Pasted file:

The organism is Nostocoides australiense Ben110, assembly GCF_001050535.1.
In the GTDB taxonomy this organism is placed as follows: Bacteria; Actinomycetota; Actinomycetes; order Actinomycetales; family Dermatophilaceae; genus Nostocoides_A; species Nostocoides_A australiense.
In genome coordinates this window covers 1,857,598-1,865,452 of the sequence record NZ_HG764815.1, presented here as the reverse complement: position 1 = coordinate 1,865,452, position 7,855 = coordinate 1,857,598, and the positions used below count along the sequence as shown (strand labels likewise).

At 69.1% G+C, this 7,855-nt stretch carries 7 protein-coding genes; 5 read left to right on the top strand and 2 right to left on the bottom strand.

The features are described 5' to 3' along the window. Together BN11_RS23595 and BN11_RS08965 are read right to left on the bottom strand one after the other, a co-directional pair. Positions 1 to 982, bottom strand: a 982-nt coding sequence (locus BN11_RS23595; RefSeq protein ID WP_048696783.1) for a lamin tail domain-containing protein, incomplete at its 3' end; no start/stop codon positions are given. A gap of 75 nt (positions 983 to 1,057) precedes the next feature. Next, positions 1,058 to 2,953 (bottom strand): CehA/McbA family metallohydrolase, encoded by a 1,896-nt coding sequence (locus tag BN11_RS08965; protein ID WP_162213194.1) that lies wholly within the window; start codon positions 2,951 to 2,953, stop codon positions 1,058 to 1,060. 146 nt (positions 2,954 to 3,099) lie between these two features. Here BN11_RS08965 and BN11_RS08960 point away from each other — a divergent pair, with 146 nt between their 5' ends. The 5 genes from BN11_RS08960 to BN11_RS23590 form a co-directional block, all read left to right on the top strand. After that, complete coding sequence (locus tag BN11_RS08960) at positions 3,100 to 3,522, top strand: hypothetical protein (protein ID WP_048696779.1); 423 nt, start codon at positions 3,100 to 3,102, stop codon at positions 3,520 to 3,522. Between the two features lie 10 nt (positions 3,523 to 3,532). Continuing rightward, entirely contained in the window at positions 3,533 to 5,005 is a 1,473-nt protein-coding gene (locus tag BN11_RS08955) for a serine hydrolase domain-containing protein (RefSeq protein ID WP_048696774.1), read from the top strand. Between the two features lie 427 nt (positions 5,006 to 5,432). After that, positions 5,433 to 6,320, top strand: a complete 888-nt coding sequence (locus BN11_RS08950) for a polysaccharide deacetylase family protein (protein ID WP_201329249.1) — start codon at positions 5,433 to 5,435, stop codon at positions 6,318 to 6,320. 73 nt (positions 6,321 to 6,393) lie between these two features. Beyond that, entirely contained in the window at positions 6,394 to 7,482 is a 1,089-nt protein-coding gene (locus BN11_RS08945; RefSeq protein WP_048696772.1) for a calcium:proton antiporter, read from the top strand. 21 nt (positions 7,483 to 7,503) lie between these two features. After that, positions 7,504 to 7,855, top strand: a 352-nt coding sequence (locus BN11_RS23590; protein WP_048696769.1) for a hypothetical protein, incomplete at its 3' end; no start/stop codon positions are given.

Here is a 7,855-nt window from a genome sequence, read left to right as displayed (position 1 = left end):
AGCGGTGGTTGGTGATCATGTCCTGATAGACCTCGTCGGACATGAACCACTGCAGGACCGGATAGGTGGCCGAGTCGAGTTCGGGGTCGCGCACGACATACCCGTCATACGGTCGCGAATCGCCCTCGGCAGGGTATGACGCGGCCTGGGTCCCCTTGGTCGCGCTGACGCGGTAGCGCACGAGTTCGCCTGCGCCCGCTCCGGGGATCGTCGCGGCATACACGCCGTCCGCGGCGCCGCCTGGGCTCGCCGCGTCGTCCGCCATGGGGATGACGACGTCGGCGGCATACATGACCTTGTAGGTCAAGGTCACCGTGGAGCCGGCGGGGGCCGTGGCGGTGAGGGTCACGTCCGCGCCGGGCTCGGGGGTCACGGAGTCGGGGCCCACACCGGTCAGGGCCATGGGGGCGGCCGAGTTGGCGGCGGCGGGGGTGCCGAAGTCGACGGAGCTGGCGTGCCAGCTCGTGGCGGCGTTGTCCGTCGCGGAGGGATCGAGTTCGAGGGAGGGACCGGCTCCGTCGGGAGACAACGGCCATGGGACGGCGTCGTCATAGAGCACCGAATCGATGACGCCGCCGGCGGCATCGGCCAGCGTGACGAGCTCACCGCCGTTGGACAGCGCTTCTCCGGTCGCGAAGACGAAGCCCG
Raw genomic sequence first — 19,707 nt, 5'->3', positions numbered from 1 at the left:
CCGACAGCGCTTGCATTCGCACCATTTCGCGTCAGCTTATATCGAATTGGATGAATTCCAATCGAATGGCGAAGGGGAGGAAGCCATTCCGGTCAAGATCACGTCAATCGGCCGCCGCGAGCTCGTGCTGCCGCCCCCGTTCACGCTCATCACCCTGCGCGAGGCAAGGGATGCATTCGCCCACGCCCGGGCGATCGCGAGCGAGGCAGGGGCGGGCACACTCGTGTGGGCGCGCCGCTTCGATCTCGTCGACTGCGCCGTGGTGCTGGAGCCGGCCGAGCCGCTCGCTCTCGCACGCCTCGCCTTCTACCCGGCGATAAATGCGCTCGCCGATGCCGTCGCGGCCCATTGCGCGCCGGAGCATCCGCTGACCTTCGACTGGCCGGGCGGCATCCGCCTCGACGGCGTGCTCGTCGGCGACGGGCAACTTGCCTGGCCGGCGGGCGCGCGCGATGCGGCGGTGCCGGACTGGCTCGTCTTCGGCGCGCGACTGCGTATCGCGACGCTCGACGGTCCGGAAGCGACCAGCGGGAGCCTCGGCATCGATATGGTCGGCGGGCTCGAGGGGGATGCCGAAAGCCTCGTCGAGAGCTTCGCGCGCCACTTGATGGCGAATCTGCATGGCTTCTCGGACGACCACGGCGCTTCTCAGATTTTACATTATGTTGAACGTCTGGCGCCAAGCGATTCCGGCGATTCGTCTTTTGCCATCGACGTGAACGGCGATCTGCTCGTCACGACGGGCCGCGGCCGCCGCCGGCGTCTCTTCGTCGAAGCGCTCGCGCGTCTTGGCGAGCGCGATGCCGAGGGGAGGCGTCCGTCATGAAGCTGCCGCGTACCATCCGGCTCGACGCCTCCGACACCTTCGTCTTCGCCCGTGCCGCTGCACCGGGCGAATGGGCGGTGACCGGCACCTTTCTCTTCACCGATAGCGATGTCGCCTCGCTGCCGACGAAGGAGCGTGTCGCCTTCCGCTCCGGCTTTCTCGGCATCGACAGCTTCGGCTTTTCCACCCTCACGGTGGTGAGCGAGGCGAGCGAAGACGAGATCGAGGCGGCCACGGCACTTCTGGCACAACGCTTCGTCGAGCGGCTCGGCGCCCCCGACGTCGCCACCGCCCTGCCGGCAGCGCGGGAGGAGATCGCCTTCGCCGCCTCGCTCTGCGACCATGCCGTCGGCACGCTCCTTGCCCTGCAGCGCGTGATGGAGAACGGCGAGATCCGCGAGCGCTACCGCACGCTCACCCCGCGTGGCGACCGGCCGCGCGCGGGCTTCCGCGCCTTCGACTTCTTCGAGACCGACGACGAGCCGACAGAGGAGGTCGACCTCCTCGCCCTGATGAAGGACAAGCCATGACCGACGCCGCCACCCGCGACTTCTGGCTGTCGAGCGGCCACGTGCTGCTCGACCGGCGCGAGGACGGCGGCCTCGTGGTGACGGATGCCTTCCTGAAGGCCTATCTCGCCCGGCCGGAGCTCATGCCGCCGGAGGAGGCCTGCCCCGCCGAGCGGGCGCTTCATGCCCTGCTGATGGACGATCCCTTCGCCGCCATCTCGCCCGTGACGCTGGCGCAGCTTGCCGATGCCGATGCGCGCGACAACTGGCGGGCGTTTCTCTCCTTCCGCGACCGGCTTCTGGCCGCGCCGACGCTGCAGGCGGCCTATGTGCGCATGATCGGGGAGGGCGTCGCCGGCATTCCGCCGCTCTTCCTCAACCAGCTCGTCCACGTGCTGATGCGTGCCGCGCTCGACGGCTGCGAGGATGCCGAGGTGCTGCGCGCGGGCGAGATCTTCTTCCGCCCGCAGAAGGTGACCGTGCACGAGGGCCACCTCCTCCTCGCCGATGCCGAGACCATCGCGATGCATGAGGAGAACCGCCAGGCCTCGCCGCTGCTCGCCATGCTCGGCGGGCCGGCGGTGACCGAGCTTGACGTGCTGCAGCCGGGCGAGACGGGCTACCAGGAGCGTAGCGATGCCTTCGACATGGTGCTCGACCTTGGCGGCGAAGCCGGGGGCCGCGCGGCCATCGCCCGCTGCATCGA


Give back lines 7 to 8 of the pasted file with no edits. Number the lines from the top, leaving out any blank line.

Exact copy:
AGCGGTGGTTGGTGATCATGTCCTGATAGACCTCGTCGGACATGAACCACTGCAGGACCGGATAGGTGGCCGAGTCGAGTTCGGGGTCGCGCACGACATACCCGTCATACGGTCGCGAATCGCCCTCGGCAGGGTATGACGCGGCCTGGGTCCCCTTGGTCGCGCTGACGCGGTAGCGCACGAGTTCGCCTGCGCCCGCTCCGGGGATCGTCGCGGCATACACGCCGTCCGCGGCGCCGCCTGGGCTCGCCGCGTCGTCCGCCATGGGGATGACGACGTCGGCGGCATACATGACCTTGTAGGTCAAGGTCACCGTGGAGCCGGCGGGGGCCGTGGCGGTGAGGGTCACGTCCGCGCCGGGCTCGGGGGTCACGGAGTCGGGGCCCACACCGGTCAGGGCCATGGGGGCGGCCGAGTTGGCGGCGGCGGGGGTGCCGAAGTCGACGGAGCTGGCGTGCCAGCTCGTGGCGGCGTTGTCCGTCGCGGAGGGATCGAGTTCGAGGGAGGGACCGGCTCCGTCGGGAGACAACGGCCATGGGACGGCGTCGTCATAGAGCACCGAATCGATGACGCCGCCGGCGGCATCGGCCAGCGTGACGAGCTCACCGCCGTTGGACAGCGCTTCTCCGGTCGCGAAGACGAAGCCCG
Raw genomic sequence first — 19,707 nt, 5'->3', positions numbered from 1 at the left: